China want Philippines to stop all forms of online gambling, as it continues cracking down on a practice it says causes illegal outflow of money.
While China appreciates the move to halt the issuance of new licenses, “We hope the Philippines will go further and ban all online gambling,” China’s foreign ministry spokesman Geng Shuang said.
The comments are the latest signal that China is mounting pressure on Southeast Asian nations in its effort to stamp out online gambling which it says causes hundreds of millions of yuan to illegally flow out of its economy.
Online and phone betting has exploded in countries such as the Philippines and Cambodia over the last few years due to demand from gamblers in mainland China.
The Philippine sector regulator said that it won’t halt existing online casinos but will stop accepting applications for new licenses at least until the end of the year to review concerns about the burgeoning sector.
“We hope it will further strengthen law enforcement with China and jointly tackle criminal activities including online gambling and cyber fraud,” Geng said. This will help create “peace and stability in the region,” he said and lauded Cambodia’s steps to curb the practice.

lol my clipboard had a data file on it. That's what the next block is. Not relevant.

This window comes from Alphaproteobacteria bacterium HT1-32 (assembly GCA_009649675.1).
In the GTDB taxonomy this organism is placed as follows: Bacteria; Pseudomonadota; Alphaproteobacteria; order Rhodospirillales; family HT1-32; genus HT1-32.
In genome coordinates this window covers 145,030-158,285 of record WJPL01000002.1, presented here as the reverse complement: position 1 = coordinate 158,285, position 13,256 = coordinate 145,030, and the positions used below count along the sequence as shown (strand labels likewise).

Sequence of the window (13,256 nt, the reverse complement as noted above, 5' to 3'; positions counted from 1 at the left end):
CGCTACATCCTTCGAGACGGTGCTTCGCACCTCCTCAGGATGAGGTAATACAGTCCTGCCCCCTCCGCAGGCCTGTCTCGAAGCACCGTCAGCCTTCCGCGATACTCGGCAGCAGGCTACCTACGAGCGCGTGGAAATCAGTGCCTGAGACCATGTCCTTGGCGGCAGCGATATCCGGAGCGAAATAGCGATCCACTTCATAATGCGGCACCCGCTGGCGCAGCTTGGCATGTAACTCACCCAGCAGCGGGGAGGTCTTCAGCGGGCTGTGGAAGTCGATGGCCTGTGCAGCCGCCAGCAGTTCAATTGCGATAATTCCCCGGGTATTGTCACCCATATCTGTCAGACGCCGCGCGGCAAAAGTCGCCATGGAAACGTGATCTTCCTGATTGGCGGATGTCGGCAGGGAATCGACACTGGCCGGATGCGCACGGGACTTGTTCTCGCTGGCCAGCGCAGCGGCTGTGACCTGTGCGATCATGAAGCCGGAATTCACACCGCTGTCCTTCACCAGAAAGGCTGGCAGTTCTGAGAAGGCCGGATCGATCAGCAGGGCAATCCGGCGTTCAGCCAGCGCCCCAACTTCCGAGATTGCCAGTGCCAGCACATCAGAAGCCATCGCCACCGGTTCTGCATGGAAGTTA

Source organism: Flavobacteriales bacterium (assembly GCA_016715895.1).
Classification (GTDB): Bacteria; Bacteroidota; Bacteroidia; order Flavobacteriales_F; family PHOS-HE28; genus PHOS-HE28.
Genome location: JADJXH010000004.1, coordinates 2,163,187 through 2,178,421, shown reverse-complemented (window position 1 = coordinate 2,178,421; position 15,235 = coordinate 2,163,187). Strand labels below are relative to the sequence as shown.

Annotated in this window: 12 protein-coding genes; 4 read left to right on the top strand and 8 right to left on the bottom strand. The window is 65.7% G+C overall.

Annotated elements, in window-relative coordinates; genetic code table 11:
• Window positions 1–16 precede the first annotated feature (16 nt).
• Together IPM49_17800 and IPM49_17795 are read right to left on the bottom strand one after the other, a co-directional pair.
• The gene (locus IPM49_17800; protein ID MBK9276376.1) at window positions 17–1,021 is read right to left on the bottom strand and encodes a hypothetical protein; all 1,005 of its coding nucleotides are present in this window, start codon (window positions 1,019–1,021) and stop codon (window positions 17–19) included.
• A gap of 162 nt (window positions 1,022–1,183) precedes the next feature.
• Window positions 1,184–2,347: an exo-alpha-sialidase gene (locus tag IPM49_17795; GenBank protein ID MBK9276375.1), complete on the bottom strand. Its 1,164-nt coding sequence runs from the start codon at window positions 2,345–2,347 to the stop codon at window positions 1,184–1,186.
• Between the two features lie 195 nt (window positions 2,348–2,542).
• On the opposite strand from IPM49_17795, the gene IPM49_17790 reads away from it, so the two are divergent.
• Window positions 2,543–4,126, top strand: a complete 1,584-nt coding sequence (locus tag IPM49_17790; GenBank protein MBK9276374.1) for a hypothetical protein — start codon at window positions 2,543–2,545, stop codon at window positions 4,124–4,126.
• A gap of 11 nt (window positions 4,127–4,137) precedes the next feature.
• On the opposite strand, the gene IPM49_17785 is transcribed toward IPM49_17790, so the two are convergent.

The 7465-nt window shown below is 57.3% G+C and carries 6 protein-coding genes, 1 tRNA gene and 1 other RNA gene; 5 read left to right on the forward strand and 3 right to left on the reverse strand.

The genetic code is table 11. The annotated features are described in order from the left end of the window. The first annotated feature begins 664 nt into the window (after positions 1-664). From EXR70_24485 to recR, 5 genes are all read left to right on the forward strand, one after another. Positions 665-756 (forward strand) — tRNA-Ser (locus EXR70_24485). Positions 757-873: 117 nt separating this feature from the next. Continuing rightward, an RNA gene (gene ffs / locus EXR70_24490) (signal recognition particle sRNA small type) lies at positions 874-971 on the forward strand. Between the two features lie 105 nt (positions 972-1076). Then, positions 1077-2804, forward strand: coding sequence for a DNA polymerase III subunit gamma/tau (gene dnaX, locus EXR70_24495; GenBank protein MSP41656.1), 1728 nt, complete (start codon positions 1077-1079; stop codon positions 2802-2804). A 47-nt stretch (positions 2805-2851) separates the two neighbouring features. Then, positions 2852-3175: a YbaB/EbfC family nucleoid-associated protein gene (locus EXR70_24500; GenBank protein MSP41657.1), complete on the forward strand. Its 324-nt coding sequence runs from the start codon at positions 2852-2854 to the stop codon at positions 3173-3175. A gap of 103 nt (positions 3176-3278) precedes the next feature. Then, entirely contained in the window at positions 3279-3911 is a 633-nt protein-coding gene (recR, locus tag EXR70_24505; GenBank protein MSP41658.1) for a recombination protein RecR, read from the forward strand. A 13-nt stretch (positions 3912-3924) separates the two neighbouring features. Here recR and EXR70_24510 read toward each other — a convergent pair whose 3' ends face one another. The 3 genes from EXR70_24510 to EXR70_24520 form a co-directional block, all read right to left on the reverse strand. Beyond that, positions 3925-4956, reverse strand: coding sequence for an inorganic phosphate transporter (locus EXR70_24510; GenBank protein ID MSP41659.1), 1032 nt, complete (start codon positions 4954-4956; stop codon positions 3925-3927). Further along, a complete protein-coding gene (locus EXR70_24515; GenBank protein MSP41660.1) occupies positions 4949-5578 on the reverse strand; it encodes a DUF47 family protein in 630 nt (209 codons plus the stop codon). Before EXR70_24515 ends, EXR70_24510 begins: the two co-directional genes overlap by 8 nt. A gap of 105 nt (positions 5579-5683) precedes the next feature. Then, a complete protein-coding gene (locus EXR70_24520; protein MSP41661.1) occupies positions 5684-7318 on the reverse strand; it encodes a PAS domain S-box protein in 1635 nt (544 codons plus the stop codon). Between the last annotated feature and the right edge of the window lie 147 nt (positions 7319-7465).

More than 50 Philippine offshore gambling operators have received licenses since 2016 after President Rodrigo Duterte started awarding more permits to bolster the sector.
“We will have to ask the president on his policy on this,” Philippines presidential spokesman Salvador Panelo
The industry employs about 138,000 workers, most of them from China. Earlier this month, the Chinese embassy in Manila had urged the Philippines to stop its casinos from hiring Chinese citizens.
The online casinos boom had spurred property prices and boosted consumption especially in and around Manila.
The uncertainties surrounding the online gambling industry have now begun hurting property stocks, with the index tracking the performance of listed builders hitting its lowest level since March.